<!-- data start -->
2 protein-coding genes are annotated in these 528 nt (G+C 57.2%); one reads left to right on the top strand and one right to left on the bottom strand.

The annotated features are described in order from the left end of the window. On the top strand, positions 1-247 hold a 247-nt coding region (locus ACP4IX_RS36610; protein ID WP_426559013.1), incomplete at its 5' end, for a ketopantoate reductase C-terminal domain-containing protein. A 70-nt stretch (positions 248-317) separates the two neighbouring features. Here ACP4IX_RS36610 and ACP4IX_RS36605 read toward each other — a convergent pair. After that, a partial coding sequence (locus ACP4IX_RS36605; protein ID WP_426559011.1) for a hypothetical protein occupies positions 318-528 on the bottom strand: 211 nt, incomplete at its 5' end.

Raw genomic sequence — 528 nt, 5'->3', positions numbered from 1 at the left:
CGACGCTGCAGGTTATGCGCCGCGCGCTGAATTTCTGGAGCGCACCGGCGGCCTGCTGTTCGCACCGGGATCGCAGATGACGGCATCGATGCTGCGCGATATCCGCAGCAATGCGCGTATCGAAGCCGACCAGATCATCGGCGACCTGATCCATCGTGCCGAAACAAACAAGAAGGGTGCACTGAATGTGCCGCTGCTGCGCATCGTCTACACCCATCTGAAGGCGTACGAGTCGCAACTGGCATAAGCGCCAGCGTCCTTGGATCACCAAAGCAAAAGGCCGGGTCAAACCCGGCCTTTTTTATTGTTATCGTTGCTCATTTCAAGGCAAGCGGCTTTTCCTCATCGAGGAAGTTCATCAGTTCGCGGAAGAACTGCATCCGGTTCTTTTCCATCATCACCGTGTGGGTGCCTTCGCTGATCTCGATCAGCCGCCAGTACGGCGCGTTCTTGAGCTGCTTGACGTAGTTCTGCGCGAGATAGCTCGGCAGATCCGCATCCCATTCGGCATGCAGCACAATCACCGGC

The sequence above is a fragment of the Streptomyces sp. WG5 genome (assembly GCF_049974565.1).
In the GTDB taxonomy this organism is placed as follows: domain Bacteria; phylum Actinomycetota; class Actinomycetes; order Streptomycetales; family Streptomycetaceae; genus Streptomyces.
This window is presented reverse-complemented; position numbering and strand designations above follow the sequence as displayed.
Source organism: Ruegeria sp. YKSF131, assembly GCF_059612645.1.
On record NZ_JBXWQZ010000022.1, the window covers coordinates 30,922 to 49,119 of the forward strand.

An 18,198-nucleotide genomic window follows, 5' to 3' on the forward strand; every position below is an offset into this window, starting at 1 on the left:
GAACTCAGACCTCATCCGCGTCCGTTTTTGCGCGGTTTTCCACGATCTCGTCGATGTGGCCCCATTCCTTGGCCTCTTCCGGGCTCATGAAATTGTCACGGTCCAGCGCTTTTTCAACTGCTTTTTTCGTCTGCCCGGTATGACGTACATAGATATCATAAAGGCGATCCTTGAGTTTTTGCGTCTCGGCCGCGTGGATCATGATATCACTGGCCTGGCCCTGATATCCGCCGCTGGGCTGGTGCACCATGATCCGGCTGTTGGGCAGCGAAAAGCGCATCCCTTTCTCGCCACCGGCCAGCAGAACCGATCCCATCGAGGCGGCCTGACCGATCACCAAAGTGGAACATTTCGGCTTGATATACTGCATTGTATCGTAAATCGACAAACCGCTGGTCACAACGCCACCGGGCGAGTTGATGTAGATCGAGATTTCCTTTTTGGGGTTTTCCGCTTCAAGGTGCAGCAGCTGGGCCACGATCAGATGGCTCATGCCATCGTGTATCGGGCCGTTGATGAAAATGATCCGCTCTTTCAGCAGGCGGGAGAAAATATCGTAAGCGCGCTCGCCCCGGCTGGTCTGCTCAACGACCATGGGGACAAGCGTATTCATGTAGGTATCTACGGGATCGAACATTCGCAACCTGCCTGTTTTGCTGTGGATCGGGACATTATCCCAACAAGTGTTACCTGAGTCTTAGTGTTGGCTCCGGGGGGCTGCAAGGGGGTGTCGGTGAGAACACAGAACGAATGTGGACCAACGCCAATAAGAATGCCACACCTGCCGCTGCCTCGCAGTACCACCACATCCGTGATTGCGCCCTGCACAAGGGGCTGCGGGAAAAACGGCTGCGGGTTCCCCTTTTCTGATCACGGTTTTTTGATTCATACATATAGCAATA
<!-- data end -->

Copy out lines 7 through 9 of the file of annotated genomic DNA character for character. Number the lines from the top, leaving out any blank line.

This window is presented reverse-complemented; position numbering and strand designations above follow the sequence as displayed.
Source organism: Ruegeria sp. YKSF131, assembly GCF_059612645.1.
On record NZ_JBXWQZ010000022.1, the window covers coordinates 30,922 to 49,119 of the forward strand.